CFD for Solar Panels

Solar panels are solid-state, right? No moving parts and certainly no fluid flow - unless you count the rivers of electrons flowing in a semi-conductor. So what role is there for Computational Fluid Dynamics (CFD)? Once installed, how can you be sure that those brackets holding the panels in place are strong enough? Or even if your roof is strong enough to cope with the wind loading on the solar panels? Remain calm, CFD is here to help in the form of Caedium Professional.

Solar Panels on Shed RoofSolar Panel Mounted on a Shed Roof

Once a solar panel is mounted on a roof it has to withstand wind loading from any direction. The worst case scenario is a freak wind gust from behind an angled panel on a flat roof. Flat-mounted panels on flat roofs are not an option as they would only a limited exposure to the sun around noon, playing havoc with your breakeven calculations.

There are a few options open to you:

  • Wait for the freak wind gust and measure the forces directly on an installed solar panel - dangerous, unreliable and you could wait a lifetime for just the right wind gust.
  • Bolt the solar panel to the top of a moving van and drive it at the same test speed as your worst-case freak wind gust - reliable but dangerous (and illegal) for the driver and other users of the road.
  • Conduct a wind tunnel test - reliable, safe, and costly.
  • Perform a CFD simulation in the comfort of your office - reliable, safe, and inexpensive.

Air Flow over Solar PanelsCFD Simulation of Air Flow Over a Solar Panel Mounted on a Shed Roof

Ideally you'd like to use a well documented wind tunnel test case to benchmark your CFD simulations. If such a case doesn't exist then it would be prudent to commission one.

What can you expect to gain from a CFD simulation performed by Caedium Professional?

You can predict forces, such as lift and drag, to lead the design of mounting brackets.

Forces on Solar PanelsLift and Drag Forces on Solar Panel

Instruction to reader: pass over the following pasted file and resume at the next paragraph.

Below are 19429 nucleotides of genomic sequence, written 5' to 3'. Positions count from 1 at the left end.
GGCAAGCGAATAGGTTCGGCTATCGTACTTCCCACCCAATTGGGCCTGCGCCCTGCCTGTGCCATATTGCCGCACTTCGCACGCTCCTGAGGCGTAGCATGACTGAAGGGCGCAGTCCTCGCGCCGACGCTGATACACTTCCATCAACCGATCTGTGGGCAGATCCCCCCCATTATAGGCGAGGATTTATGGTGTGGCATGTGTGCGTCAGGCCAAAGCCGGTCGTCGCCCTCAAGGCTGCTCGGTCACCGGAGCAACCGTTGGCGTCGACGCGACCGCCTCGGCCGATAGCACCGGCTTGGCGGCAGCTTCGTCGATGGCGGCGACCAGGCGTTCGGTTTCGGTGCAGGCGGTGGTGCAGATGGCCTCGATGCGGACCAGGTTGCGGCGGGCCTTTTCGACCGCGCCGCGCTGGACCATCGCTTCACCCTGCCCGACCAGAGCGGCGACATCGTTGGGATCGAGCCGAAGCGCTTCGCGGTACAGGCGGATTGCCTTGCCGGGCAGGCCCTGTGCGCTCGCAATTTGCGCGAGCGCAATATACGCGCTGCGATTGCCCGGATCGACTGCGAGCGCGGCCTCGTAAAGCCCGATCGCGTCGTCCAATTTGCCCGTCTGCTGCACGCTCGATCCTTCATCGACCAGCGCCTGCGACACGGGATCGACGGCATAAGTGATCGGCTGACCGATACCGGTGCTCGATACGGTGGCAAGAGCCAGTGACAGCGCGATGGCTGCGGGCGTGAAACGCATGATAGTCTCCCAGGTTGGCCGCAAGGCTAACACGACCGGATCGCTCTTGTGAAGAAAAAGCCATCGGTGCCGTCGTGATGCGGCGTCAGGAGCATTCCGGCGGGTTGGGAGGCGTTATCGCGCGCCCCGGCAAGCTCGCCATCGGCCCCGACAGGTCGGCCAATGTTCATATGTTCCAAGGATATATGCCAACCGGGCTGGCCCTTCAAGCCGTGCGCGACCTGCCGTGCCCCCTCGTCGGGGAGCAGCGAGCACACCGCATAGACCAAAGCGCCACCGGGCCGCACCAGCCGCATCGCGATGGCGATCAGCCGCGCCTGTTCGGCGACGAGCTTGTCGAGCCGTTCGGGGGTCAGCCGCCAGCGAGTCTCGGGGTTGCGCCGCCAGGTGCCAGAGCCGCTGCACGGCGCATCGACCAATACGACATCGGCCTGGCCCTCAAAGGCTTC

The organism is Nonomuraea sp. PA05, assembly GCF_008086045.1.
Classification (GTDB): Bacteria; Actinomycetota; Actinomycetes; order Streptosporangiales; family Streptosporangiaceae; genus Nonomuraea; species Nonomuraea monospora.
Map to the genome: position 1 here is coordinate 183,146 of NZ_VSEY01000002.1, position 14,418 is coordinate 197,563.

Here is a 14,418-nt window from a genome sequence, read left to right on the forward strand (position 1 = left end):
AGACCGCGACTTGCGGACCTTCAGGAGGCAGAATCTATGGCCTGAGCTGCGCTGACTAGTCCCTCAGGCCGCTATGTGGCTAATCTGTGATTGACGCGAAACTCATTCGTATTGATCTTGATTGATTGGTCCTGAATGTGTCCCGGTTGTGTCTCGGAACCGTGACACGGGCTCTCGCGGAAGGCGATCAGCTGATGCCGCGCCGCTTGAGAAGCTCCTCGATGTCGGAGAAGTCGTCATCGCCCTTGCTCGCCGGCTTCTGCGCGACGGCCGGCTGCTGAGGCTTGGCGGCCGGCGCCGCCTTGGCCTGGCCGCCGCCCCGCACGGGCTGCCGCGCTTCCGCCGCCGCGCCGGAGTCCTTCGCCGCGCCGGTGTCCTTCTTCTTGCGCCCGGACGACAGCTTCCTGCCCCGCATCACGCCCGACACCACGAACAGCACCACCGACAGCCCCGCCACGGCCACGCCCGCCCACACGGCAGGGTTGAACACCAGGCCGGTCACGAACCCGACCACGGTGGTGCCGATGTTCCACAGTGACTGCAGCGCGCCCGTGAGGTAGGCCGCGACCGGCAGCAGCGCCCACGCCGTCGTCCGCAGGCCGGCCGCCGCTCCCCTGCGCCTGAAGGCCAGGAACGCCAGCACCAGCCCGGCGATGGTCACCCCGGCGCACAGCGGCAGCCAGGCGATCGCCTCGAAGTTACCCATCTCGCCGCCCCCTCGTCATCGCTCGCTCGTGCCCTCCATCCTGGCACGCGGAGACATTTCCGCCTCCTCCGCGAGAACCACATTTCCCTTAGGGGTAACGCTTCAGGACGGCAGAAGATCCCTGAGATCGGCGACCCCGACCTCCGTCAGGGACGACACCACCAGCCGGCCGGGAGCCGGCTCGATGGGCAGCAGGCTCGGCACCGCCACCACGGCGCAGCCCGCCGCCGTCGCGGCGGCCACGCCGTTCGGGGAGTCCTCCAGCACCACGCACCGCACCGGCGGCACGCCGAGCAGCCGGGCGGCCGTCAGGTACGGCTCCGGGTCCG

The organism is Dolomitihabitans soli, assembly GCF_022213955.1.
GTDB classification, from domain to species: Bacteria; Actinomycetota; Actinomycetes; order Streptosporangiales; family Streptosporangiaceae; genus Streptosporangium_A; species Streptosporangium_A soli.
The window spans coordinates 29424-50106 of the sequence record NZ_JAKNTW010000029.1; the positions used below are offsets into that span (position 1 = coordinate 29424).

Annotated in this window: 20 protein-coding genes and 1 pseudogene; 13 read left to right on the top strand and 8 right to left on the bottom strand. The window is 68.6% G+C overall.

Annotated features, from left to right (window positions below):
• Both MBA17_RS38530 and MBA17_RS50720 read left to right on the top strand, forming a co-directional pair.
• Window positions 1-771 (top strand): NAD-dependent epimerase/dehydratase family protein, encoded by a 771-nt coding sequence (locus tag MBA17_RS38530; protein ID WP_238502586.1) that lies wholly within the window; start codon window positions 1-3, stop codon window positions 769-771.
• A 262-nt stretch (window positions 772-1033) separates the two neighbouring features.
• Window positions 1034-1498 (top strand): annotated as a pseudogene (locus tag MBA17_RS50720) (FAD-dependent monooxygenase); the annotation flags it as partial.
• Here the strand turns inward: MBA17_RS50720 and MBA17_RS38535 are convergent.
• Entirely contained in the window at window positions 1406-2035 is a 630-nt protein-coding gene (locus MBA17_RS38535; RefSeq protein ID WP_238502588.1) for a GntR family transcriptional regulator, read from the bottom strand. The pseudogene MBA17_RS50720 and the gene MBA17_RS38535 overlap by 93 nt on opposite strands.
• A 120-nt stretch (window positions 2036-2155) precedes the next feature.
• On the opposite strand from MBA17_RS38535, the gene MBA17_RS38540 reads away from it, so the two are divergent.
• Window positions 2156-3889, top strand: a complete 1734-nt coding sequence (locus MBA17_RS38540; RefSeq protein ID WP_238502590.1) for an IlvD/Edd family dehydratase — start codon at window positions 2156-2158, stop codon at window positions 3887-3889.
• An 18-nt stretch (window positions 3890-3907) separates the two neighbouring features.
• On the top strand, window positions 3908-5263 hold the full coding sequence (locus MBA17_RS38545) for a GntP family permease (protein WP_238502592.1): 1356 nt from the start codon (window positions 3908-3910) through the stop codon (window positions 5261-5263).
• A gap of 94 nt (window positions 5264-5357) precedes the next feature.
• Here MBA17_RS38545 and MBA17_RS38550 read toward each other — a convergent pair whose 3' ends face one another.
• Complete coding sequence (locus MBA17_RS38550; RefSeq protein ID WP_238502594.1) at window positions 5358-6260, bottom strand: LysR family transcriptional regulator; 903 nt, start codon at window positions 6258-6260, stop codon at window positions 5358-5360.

You can display velocity vectors, streamlines, and contours to visualize the air flow around the panels and to aid in their location on a roof.

Velocity over Solar PanelsVelocity Vectors Colored by Velocity Magnitude, Streamlines, and Velocity Magnitude Contours

Pressure Coefficient over Solar PanelsPressure Coefficient Contours on Symmetry Plane and Surfaces

With trusted CFD results in hand, you are now free to design your solar panel mounts and locate the panels with confidence.

Comments

CFD for Solar Panels

Is there any example how to calculate this kind of structure in Caedium?
How to set up wind etc.?

best regards
Tomaz

Similar to tutorial

The simulation is very similar to the tutorial "Flow Over a Rotating Wheel with Moving Ground", except you can ignore the rotating wheel and moving ground setup.

initial velocity

Hello

For a couple of days I am checking your tutorials, and youtube links. I already installed the Trial version.

And as far as for now, I can say that it seems you did a splendid job! The application is made in kind of user-friendly interface, very convenient to use with cooperation of this kind of tutorials.

I intend to mount two solar panels, and it seems Caedium can be of help in here.

Here is what I wanted to ask you: in the "Flow Over a Rotating Wheel with Moving Ground" tutorial, you used the initial velocity of 44.7 m/s (100mph).

How did you get that value? From the local meteorological station or particular wind map?